Description of Historic Place
The Old Bank of Montreal, completed in 1902, with its grand architectural character, is a distinctive presence on Carberry's Main Street, and the focal point in the Historic Downtown Carberry heritage district. The municipal designation applies to the building on its tight urban site.
The Old Bank of Montreal is Carberry's most important building, a landmark and visible manifestation of local pride, and also the most architecturally impressive building from the community's pioneering period (in a town that has a number of notable early buildings). As a Bank of Montreal (originally built as a Union Bank), the building also holds an important place in the history of Manitoba bank buildings - the Carberry enterprise being the largest and most ambitious in its architecture and functions of any bank building constructed in Manitoba's small urban centres. Where other bank operations provided smaller communities with standardized Classical temple fronts carried out in wood (like the Bank of Commerce), or small but interesting masonry renderings (like the Northern Bank), in Carberry the Union Bank commissioned from Winnipeg architect George Browne a dramatic, even innovative program, that brought together an array of functions (main-floor banking hall, basement office spaces, second floor residential quarters (for the manager and his family) and third floor dance hall used to entertain local notables), within a major building with a complex, appealing external character and a well-appointed, technologically up-to-date interior. Both of these values (community landmark and significant Manitoba bank building) are together expressed in the main facade, a handsome exploration of Classical Revival character, and also in the building's less visible elevations and some features and elements still present within.
Source: Town of Carberry By-law No. 5/2006, June 12, 2007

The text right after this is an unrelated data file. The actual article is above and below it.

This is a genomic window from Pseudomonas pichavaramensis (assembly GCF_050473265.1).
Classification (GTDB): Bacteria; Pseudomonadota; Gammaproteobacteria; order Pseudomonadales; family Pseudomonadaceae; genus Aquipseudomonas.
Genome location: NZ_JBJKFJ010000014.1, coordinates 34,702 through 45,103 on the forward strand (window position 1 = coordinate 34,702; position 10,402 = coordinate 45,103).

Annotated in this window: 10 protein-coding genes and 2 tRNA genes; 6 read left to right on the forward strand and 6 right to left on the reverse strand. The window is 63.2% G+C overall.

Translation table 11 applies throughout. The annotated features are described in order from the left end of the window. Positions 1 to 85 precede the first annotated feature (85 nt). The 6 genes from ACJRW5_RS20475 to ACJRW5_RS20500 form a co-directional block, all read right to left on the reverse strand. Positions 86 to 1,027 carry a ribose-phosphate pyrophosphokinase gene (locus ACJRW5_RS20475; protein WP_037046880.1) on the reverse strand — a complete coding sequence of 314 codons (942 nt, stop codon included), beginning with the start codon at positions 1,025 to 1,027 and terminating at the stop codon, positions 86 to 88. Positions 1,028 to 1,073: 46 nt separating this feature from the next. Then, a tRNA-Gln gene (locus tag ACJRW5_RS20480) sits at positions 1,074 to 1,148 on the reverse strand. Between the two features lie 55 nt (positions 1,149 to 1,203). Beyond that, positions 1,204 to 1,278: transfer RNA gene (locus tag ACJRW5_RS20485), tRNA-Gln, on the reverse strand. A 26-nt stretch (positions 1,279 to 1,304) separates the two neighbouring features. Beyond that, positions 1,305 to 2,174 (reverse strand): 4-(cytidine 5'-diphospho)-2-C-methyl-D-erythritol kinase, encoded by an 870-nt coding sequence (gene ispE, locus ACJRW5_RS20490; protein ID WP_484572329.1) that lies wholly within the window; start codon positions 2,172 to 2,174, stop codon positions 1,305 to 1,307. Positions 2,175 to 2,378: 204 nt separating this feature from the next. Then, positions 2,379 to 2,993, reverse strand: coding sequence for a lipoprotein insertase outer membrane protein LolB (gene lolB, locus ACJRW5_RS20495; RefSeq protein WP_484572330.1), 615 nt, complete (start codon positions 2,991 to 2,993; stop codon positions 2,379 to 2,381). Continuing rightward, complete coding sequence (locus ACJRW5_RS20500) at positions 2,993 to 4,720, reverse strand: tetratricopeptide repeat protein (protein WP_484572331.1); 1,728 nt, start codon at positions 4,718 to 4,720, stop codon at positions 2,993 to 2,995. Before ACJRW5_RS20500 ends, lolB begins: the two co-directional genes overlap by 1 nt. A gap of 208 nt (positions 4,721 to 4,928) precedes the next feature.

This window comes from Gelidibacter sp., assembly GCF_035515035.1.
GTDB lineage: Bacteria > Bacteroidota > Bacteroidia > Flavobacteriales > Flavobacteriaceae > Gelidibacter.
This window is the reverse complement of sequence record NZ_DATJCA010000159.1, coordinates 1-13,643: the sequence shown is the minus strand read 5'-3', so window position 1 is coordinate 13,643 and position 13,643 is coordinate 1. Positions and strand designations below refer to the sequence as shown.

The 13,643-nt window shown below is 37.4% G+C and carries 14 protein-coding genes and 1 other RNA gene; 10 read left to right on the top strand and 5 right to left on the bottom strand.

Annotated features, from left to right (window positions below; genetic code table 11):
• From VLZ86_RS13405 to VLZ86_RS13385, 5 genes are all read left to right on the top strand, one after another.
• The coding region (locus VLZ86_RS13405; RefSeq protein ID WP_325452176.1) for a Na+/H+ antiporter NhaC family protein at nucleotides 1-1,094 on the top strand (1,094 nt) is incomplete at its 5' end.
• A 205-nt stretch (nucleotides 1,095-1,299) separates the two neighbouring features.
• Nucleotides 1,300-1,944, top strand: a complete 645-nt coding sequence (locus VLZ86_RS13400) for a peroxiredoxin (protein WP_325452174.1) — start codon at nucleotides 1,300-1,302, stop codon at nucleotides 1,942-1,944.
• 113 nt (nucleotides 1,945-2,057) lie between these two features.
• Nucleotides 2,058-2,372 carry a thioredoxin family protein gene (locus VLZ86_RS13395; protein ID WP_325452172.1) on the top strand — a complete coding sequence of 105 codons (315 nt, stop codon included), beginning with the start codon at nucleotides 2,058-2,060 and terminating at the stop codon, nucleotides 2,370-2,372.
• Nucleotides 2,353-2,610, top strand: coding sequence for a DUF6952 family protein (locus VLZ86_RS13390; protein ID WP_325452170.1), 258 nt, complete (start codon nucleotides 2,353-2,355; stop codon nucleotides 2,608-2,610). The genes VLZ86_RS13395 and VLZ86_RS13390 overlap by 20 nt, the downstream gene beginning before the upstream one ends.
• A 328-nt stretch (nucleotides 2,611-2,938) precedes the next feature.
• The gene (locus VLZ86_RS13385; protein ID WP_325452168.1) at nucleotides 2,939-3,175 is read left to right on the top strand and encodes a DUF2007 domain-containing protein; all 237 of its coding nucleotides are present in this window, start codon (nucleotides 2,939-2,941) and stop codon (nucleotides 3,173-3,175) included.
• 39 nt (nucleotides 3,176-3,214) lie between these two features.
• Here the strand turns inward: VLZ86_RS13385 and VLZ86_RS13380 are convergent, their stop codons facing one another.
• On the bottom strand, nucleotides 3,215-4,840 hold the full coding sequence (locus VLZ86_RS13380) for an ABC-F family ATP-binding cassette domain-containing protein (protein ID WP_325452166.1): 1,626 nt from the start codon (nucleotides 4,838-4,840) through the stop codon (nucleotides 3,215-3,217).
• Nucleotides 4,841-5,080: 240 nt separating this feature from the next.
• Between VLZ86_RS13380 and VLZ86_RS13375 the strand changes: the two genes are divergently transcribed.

Key elements that define the heritage site character of the Old Bank of Montreal include:
- the placement of the building, mid-block, on the west side of Main Street, in the second (southerly) block of the Historic Downtown Carberry heritage district;
- the placement of the building on a tight urban site with the main facade flush to the sidewalk but also with alleyways on either side (south and north) and thus also with views of those two elevations.
Key elements that define the building's landmark quality and distinctive Classical Revival-style exterior include:
- the bulky 2 ½ storey height, visible from a distance, and rising above neighbouring buildings, mostly of one- and two-storey heights;
- the elegant colour treatment, of soft grey limestone, bright red brick and crisp white details and trim
- the masonry construction, with Manitoba limestone forming the tall foundation and extended up to distinguish the main entrance, and red brick on all walls (the main elevation of imported brick and other walls of local Sidney brick);
- the huge hipped roof shape enlivened with two elaborately detailed brick chimneys and front-facing dormer windows with pedimented caps;
- the main (east) facade, an impressive composition of careful symmetry, distinguished by three bays, the flanking ones with large arched windows into the main floor, paired windows above and single windows in the dormers, and the central bay projecting and holding major architectural elements, including the large-arched main door, bay window with canopy roof above and the broad-arched opening into the dance hall of the top floor, the whole bay topped with a pediment;
- the wealth of features and details, including the impressive encircling white-painted cornice above the second-floor line, the brick treatment featuring radiating voussoirs around main-floor arches (and also with limestone keystones) and accompanying brick banding elements, quoins on the central bay, a low limestone balustrade in front of the bay window, etc.;
- the more informal treatment of the other three elevations, in particular the north face featuring arched windows into the banking hall, the manager's family entrance at the northwest corner, tall rectangular windows in the second floor, etc.
Key interior elements that define the building's remaining banking, residential and recreational character include:
- the formal configuration of spaces on the main floor defining the banking hall and manager's office;
- the more informal configuration of spaces on the second floor defining the manager's family quarters;
- the unobstructed quality of space of the top-floor dance hall;
- the features and details that remain from the banking functions, including hardwood floors, window and door casings, decorative metal panels on the ceiling, etc.